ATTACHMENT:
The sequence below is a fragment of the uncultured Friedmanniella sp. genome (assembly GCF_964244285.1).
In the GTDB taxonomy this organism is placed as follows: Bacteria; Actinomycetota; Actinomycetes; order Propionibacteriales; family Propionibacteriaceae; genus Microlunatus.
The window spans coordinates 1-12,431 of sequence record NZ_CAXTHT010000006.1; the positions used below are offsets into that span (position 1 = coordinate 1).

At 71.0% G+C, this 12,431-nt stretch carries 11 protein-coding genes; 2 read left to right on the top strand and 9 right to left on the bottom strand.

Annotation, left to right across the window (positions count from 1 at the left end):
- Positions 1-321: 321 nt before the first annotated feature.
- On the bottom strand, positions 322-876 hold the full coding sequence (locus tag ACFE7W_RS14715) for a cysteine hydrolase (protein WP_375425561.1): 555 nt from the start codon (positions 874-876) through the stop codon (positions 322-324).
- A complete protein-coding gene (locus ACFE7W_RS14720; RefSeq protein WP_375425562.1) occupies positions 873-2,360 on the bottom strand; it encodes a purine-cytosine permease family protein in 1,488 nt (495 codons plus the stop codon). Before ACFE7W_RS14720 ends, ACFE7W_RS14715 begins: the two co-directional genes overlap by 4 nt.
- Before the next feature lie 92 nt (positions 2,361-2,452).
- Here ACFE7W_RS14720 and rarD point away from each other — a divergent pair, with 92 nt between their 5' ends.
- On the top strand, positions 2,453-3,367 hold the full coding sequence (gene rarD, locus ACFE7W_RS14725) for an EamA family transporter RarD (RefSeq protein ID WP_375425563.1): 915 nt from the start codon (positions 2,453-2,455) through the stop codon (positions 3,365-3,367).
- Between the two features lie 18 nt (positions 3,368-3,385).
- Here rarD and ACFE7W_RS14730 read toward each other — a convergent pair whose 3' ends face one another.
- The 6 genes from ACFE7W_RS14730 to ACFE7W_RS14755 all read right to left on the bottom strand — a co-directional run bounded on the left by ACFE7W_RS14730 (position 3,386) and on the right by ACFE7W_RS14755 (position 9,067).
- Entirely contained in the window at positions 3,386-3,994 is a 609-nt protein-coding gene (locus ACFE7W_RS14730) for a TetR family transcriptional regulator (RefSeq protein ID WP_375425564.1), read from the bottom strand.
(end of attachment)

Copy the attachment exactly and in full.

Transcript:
The sequence below is a fragment of the uncultured Friedmanniella sp. genome (assembly GCF_964244285.1).
In the GTDB taxonomy this organism is placed as follows: Bacteria; Actinomycetota; Actinomycetes; order Propionibacteriales; family Propionibacteriaceae; genus Microlunatus.
The window spans coordinates 1-12,431 of sequence record NZ_CAXTHT010000006.1; the positions used below are offsets into that span (position 1 = coordinate 1).

At 71.0% G+C, this 12,431-nt stretch carries 11 protein-coding genes; 2 read left to right on the top strand and 9 right to left on the bottom strand.

Annotation, left to right across the window (positions count from 1 at the left end):
- Positions 1-321: 321 nt before the first annotated feature.
- On the bottom strand, positions 322-876 hold the full coding sequence (locus tag ACFE7W_RS14715) for a cysteine hydrolase (protein WP_375425561.1): 555 nt from the start codon (positions 874-876) through the stop codon (positions 322-324).
- A complete protein-coding gene (locus ACFE7W_RS14720; RefSeq protein WP_375425562.1) occupies positions 873-2,360 on the bottom strand; it encodes a purine-cytosine permease family protein in 1,488 nt (495 codons plus the stop codon). Before ACFE7W_RS14720 ends, ACFE7W_RS14715 begins: the two co-directional genes overlap by 4 nt.
- Before the next feature lie 92 nt (positions 2,361-2,452).
- Here ACFE7W_RS14720 and rarD point away from each other — a divergent pair, with 92 nt between their 5' ends.
- On the top strand, positions 2,453-3,367 hold the full coding sequence (gene rarD, locus ACFE7W_RS14725) for an EamA family transporter RarD (RefSeq protein ID WP_375425563.1): 915 nt from the start codon (positions 2,453-2,455) through the stop codon (positions 3,365-3,367).
- Between the two features lie 18 nt (positions 3,368-3,385).
- Here rarD and ACFE7W_RS14730 read toward each other — a convergent pair whose 3' ends face one another.
- The 6 genes from ACFE7W_RS14730 to ACFE7W_RS14755 all read right to left on the bottom strand — a co-directional run bounded on the left by ACFE7W_RS14730 (position 3,386) and on the right by ACFE7W_RS14755 (position 9,067).
- Entirely contained in the window at positions 3,386-3,994 is a 609-nt protein-coding gene (locus ACFE7W_RS14730) for a TetR family transcriptional regulator (RefSeq protein ID WP_375425564.1), read from the bottom strand.